Mr. Speaker, once again, the NDP is talking about jobs and the economy, and asking how we can help families when they have bills to pay. I will say it once again: we must ask the New Democrats why they continue to go to Washington and elsewhere to eliminate jobs. It is through these jobs that Canadian families will be able to pay their bills. One has to wonder why the NDP is always trying to eliminate jobs in Canada that would help families to pay for everything they need in this world today.


    Mr. Speaker, that answer will not help families heat their homes. Even the government's Conservative cousins in Ontario know that listening to New Democrats is the right thing to do. They agree with taking the sales tax off home heating, but the out-of-touch government does not get it. Canada gets cold; heating one's home is not a luxury.
    When will the government get onside with its Conservative cousins and work with New Democrats to give families a break?
    Mr. Speaker, I want to remind the House about the 120 taxes that were cut so that Canadians could keep more money in their pockets to pay for all of these things. There are $3,000 more in the hands of Canadians today thanks to this government. Every single time we put a measure forward, the NDP voted against it.
    Let us think about those jobs that the NDP is trying to kill. There are hundreds of thousands of jobs in the oil sands and the NDP is trying to kill those jobs. These are jobs that families need to pay for home heating. Let us not forget the GST. Who voted against that? The NDP.

Aboriginal Affairs

    Mr. Speaker, after years of Liberal inaction on first nations water and waste water, the NDP consistently voted against critical investments in first nations communities. The opposition is finally taking notice of this important issue.
    Can the minister update the House on what action our government has taken since coming to office?
    Mr. Speaker, finally a sensible question.
    Our government is committed to taking action to improve first nations communities' access to safe drinking water and reliable waste water treatment facilities. We have invested $2.5 billion since 2006.
    I am proud to announce today that in addition to those ongoing commitments, we are also providing an additional $5.5 million to support infrastructure improvements in Manitoba's Island Lake community. In fact, my officials will be meeting with the Island Lake first nations tomorrow. We are getting—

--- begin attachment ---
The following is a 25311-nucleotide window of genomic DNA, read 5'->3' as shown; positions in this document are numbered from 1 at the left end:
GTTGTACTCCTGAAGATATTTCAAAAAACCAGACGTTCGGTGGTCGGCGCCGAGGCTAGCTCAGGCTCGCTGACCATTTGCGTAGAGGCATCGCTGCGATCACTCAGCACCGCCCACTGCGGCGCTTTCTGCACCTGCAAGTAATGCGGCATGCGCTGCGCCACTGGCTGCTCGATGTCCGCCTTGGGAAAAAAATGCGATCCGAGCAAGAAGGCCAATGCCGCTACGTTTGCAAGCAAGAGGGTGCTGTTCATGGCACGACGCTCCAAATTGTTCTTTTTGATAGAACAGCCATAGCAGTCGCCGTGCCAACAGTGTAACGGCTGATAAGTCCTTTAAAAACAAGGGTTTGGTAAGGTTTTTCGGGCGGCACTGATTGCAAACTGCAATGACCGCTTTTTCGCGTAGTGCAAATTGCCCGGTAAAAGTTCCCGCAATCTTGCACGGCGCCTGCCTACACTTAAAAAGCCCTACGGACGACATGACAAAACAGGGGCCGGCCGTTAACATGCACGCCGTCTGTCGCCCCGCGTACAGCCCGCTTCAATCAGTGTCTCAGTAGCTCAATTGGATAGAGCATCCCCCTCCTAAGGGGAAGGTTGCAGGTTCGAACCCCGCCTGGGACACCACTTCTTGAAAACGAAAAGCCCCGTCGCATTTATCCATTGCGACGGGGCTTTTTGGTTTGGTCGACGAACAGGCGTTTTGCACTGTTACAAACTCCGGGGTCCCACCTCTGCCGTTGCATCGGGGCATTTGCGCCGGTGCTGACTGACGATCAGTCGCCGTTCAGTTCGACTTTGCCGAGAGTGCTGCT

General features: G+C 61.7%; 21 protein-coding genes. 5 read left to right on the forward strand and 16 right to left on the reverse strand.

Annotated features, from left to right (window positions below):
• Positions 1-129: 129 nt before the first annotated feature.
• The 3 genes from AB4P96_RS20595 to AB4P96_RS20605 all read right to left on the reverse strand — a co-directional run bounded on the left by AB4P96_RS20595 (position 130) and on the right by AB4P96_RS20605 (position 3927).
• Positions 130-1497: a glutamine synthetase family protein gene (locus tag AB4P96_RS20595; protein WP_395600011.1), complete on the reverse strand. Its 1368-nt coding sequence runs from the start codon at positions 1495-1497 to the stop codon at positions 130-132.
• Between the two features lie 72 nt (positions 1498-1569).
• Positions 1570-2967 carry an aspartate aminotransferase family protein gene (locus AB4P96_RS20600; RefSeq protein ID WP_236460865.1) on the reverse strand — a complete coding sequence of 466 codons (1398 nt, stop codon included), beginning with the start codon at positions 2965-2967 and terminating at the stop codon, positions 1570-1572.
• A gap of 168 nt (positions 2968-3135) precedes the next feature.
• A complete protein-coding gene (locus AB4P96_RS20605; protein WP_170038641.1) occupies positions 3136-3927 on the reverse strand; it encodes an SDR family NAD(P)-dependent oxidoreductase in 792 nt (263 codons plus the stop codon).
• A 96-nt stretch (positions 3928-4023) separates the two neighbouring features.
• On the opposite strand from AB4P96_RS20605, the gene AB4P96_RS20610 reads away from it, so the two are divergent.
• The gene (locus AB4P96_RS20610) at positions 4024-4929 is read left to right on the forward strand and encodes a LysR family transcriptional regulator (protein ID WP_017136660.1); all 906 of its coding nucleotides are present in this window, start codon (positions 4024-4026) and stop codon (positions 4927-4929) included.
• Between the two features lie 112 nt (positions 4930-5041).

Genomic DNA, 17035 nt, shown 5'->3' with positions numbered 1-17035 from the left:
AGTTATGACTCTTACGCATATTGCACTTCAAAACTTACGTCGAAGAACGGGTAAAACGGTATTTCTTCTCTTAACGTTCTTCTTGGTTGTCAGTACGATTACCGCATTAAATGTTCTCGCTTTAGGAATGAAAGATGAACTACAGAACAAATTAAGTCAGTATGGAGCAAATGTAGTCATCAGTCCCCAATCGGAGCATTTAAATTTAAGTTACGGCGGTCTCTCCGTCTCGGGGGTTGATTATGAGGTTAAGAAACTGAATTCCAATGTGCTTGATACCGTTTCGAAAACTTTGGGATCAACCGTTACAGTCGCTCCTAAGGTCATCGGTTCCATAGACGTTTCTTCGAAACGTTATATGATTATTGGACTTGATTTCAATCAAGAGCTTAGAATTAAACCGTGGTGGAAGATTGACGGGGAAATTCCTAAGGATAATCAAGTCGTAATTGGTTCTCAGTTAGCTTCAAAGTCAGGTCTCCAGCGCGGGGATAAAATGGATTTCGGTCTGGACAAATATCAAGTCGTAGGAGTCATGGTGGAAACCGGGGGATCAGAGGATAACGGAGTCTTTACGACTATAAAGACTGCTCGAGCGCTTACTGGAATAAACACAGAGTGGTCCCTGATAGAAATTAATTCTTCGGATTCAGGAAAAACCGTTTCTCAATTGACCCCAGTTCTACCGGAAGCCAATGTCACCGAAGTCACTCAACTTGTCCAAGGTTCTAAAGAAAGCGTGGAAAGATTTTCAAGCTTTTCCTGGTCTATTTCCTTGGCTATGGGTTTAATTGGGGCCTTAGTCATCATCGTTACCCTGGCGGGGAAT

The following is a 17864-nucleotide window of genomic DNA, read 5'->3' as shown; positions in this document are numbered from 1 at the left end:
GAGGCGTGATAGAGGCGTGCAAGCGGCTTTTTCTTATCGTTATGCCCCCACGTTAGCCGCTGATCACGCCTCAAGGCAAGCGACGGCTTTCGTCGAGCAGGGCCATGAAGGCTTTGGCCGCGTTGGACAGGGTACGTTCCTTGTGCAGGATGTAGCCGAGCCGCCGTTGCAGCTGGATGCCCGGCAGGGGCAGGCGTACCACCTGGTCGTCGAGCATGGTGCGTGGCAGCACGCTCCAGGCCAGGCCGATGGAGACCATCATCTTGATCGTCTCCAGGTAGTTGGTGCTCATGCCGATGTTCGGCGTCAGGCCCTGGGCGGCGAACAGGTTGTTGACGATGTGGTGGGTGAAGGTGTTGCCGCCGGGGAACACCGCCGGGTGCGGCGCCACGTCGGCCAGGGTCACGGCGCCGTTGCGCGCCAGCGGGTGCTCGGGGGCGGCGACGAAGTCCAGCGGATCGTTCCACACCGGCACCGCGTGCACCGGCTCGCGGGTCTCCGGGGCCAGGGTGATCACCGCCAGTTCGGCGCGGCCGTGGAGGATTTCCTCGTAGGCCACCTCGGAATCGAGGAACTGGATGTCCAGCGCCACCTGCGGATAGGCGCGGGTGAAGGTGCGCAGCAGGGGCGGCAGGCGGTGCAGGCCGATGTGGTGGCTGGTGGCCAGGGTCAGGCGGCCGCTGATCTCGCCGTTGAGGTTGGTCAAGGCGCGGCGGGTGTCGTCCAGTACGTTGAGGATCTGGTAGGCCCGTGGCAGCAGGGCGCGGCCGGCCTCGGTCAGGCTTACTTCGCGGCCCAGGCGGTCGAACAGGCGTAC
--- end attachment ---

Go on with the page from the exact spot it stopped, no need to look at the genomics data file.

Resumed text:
Order, please.
    The hon. member for Bonavista—Gander—Grand Falls—Windsor.

Canadian Broadcasting Corporation

    Mr. Speaker, yesterday, I noticed the member for Mississauga East—Cooksville, during the presentation of petitions, put in a petition to completely cut off CBC/Radio-Canada. What was astonishing was that sitting next to him was the member for Calgary West, gleefully applauding the fact that the Conservatives are going to eliminate CBC/Radio-Canada.
    My question is for the Minister of Canadian Heritage and Official Languages. He talks tough to us about how he wants to support the CBC, but it is not us he has to talk to, it is the people behind him. They are the problem.
    This is a simple question. The member for Calgary West--
    Order, please.
    Mr. Speaker, God forbid Canadians sign a petition.
    If my colleague wants me to adopt the Liberal position on the CBC, that radical right-wing paper, TheToronto Star, said that the CBC was treated shabbily by the Liberal government, downsized, underfunded, abandoned. Another newspaper said that the Liberal policy toward the CBC was to gut it, kick it in the teeth and leave it hanging by a thread.
    That is the Liberals' policy. They cut the CBC by $400 million. If the member's position is that we should adopt the Liberal position, maybe he should put a petition forward on that.
    Order, please. There is far too much noise. The Chair is having an increasingly difficult time hearing both the question and the answer.
    The hon. member for Edmonton—Strathcona has the floor. We will have a little bit of order.

Aboriginal Affairs

    Mr. Speaker, when is an advocate for aboriginal children considered an enemy of the state? Apparently, when she files a human rights complaint about wilful underfunding of welfare services for first nations children.
    That is all that Cindy Blackstock of Canada's First Nation Child and Family Caring Society did. Since that day, more than 19 justice and other federal officials have accessed, inappropriately, her status Indian file and personal information.
    Why is the government spying on Cindy Blackstock?
    Mr. Speaker, we take Canadians' privacy very seriously. I have asked my deputy minister to report on whether privacy rules were respected in this case.

Science and Technology

    Mr. Speaker, our government has invested more in science and technology than any other Canadian government in history. We are pleased that Canada leads the G7 for our support of higher education, research and development. The reputation of our government is unmatched.
    Can the Minister of State for Science and Technology and the Federal Economic Development Agency for Southern Ontario please update the House on what our government is doing to ensure that Canada's research reputation is protected?